Portland Attorney George Cottrell's patent drawing for C-collar 1964
Is the use of Cervical Collars in trauma about to go away?

We are in the comment period on scientific evidence for the new American Heart Association guidelines which are set to change in 2015.

On the agenda is a recommendation against c-collar use. Other countries are already eliminating the c-collar from trauma guidelines except in the extrication of some unconscious patients.

Since the AHA drives so much of what we do in prehospital care, if this gets adopted it will mean a big change in practice.

It's a long time coming, but the evidence to support the c-collar just isn't there.

The C-Collar has been around for at least 30 years. In pre-hospital care, anyone involved in a major penetrating or blunt force trauma automatically gets a hard plastic splint around their neck.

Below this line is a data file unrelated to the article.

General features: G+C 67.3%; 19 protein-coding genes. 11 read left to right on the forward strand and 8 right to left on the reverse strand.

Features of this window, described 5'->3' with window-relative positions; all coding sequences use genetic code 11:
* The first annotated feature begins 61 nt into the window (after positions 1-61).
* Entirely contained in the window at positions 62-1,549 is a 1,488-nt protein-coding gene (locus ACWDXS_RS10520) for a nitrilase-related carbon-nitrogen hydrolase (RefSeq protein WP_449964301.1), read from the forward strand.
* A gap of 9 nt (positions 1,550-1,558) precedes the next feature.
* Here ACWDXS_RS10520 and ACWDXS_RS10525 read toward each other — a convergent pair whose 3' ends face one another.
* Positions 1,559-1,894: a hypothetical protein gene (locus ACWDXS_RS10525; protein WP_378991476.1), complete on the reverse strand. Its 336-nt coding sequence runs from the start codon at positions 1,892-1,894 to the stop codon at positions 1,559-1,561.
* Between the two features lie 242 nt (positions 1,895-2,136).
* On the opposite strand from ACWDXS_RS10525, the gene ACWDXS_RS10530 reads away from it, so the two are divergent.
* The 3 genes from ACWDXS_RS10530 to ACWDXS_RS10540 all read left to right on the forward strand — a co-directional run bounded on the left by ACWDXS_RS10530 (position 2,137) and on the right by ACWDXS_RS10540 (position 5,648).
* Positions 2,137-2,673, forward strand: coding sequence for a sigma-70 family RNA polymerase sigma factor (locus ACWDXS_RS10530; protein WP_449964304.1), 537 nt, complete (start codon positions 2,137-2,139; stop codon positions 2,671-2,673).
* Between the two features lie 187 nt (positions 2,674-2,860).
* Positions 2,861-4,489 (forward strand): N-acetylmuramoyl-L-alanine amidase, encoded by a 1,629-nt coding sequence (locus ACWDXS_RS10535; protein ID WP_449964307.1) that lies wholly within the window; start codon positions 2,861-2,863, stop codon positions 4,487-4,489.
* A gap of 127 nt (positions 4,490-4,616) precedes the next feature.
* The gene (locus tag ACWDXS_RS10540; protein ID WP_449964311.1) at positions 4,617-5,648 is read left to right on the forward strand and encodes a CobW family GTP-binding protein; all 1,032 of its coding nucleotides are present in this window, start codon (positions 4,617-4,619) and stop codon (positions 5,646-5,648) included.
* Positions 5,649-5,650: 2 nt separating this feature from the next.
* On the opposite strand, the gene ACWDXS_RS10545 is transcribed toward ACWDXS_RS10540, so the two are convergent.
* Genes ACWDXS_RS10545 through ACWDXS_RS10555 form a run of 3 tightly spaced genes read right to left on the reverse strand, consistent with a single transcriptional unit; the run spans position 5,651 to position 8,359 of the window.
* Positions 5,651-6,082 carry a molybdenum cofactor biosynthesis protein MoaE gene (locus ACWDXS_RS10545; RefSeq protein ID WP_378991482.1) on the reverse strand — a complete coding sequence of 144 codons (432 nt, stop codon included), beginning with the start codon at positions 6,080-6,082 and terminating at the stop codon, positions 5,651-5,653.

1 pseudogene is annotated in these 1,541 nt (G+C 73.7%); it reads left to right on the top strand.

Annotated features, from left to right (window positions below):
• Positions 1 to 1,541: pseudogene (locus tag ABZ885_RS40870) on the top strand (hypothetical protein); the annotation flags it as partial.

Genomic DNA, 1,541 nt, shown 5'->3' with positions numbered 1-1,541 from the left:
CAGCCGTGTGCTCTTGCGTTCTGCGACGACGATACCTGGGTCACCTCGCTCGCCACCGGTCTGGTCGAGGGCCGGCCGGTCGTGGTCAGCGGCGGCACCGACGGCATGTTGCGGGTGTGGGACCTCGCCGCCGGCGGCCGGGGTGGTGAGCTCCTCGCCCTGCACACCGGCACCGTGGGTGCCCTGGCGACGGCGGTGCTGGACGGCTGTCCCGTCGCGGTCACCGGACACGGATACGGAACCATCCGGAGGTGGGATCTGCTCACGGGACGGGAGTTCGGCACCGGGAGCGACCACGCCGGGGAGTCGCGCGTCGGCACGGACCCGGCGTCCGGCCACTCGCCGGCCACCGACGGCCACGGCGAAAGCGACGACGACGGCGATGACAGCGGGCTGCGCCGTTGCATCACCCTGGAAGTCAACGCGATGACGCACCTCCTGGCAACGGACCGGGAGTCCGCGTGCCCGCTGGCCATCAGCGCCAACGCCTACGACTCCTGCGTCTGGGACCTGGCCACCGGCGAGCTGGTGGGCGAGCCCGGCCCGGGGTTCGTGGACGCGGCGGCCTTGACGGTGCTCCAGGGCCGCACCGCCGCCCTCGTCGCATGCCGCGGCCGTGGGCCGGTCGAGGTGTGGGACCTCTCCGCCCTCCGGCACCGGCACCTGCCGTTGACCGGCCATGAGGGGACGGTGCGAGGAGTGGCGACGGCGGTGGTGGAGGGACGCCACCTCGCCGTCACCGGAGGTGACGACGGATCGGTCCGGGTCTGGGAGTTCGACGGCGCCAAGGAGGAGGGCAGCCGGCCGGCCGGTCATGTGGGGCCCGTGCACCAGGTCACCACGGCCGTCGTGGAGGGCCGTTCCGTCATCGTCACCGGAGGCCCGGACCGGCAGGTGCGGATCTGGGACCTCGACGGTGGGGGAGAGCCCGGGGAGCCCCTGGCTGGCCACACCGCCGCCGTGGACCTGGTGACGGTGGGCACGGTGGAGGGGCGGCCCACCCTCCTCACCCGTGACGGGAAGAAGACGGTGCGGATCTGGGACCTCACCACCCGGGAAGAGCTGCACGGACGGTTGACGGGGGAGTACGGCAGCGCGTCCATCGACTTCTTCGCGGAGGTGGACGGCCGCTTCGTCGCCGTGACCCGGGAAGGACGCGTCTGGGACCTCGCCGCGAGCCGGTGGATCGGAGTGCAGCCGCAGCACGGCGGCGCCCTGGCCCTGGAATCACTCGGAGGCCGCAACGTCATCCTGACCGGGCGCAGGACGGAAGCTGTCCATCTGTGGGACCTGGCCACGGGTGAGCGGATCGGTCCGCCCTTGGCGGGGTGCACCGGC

The idea is that cervical spinal injuries are often asymptomatic until one little movement severs the spinal cord. Better to put on a c-collar ASAP as a precaution.

Now, however, the routine use of C-collars in trauma is being challenged.

That's because the science supporting the use of the c-collar is pretty weak. In fact there is no evidence it does any good in terms of preventing exacerbation of spinal cord injury. At the same time, it is not as benign as originally believed.

That said, changing away from cervical spine immobilization will likely be a hard thing for some in trauma community to accept. It has become ingrained in our algorithms. Spine boards and c-collars are what we do to trauma patients because, well, because it is what we do. Right?